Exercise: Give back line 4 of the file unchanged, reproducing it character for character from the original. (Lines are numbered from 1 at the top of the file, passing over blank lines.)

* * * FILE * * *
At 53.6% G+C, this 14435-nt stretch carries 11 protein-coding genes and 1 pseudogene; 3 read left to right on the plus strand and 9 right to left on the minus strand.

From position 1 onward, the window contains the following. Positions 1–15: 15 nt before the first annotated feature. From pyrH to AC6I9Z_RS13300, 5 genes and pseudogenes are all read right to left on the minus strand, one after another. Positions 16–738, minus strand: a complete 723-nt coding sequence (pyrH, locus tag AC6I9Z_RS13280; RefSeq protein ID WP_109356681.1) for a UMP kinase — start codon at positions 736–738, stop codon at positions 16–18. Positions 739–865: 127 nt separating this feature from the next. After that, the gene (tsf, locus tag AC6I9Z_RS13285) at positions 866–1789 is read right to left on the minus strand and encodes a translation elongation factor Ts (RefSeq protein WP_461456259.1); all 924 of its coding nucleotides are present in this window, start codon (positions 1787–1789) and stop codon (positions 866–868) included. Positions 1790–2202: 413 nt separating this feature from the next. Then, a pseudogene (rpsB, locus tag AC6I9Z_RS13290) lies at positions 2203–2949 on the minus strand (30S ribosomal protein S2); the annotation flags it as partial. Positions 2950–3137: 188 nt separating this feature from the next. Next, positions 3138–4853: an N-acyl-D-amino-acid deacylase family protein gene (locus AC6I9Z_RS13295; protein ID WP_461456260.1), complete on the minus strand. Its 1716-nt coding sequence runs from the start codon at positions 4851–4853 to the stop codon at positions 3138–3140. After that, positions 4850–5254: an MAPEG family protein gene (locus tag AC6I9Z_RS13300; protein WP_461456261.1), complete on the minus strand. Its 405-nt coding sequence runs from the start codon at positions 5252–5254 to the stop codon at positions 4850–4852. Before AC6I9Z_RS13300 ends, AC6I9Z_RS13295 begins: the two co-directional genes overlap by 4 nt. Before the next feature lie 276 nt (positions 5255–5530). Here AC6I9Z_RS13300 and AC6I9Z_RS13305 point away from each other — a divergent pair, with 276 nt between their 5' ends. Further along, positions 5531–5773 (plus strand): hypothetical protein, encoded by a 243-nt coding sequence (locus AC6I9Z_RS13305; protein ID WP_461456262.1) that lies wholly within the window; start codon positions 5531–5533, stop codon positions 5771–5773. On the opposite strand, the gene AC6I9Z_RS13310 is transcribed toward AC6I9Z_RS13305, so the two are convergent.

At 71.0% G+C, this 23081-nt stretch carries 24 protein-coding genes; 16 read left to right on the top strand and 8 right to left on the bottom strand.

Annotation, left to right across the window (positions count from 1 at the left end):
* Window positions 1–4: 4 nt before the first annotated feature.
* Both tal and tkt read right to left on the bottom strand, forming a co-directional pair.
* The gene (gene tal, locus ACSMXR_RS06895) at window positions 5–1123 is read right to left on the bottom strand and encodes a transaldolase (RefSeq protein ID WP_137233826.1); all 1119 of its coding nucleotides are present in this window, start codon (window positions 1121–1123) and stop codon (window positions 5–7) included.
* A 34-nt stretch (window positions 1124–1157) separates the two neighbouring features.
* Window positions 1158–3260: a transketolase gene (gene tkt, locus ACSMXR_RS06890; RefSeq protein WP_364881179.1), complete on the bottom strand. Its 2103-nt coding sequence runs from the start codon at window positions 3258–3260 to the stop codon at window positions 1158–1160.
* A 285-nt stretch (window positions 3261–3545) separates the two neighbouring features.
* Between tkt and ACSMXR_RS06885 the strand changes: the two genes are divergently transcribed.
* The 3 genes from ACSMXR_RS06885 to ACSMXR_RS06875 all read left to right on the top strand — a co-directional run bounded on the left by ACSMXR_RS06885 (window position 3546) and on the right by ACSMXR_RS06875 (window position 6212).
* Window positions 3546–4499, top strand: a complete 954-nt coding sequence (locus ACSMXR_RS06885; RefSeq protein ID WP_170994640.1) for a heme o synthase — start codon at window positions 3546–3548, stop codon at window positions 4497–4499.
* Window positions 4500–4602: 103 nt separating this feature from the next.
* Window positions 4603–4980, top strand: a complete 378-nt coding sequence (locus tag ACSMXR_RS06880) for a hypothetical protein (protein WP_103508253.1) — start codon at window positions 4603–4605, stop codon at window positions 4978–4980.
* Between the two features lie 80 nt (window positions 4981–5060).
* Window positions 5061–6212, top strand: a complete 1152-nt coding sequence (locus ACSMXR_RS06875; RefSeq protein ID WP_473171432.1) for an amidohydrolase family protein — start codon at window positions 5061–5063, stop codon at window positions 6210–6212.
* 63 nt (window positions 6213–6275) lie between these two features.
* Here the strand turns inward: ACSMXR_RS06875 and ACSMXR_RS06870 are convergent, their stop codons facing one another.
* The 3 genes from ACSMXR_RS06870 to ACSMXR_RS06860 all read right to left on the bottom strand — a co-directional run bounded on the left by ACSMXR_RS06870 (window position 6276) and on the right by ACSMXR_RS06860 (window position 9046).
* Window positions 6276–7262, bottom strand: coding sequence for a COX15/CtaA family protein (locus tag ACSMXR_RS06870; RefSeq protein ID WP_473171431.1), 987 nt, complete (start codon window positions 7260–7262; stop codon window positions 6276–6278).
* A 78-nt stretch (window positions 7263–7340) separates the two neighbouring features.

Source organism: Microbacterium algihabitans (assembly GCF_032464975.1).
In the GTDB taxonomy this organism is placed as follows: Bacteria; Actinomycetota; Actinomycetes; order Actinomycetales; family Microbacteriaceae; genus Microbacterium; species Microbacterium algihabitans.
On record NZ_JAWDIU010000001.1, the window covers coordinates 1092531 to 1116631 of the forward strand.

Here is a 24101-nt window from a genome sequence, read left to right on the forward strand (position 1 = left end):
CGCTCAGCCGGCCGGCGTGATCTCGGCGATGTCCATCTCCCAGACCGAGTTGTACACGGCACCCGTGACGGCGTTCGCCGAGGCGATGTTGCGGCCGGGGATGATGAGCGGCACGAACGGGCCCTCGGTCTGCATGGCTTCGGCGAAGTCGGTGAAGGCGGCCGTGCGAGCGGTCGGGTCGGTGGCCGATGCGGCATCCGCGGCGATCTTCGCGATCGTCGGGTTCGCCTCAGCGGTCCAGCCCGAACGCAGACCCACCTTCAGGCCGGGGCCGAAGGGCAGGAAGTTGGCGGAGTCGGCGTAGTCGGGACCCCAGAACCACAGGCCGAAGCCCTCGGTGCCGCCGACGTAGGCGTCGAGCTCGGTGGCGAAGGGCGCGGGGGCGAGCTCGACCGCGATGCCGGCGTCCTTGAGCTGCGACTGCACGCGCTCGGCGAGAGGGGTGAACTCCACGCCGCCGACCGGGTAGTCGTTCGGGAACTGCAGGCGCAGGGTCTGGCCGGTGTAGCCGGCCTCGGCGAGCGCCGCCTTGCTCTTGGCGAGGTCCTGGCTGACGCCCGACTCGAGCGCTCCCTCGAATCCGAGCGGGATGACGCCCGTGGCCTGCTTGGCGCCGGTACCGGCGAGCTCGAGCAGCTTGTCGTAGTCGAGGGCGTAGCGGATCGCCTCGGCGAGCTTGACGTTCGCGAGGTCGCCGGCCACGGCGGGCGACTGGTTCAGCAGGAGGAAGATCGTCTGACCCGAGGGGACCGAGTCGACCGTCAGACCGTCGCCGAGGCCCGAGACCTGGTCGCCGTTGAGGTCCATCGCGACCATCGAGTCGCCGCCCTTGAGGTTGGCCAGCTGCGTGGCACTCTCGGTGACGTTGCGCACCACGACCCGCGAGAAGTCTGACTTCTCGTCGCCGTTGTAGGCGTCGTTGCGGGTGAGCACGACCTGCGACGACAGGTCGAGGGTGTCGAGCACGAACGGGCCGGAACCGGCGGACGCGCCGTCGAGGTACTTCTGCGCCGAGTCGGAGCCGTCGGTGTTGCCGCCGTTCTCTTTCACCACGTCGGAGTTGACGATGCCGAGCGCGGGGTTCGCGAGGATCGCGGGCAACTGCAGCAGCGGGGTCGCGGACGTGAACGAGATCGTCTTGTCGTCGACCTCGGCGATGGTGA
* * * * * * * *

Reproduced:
Annotation, left to right across the window (positions count from 1 at the left end):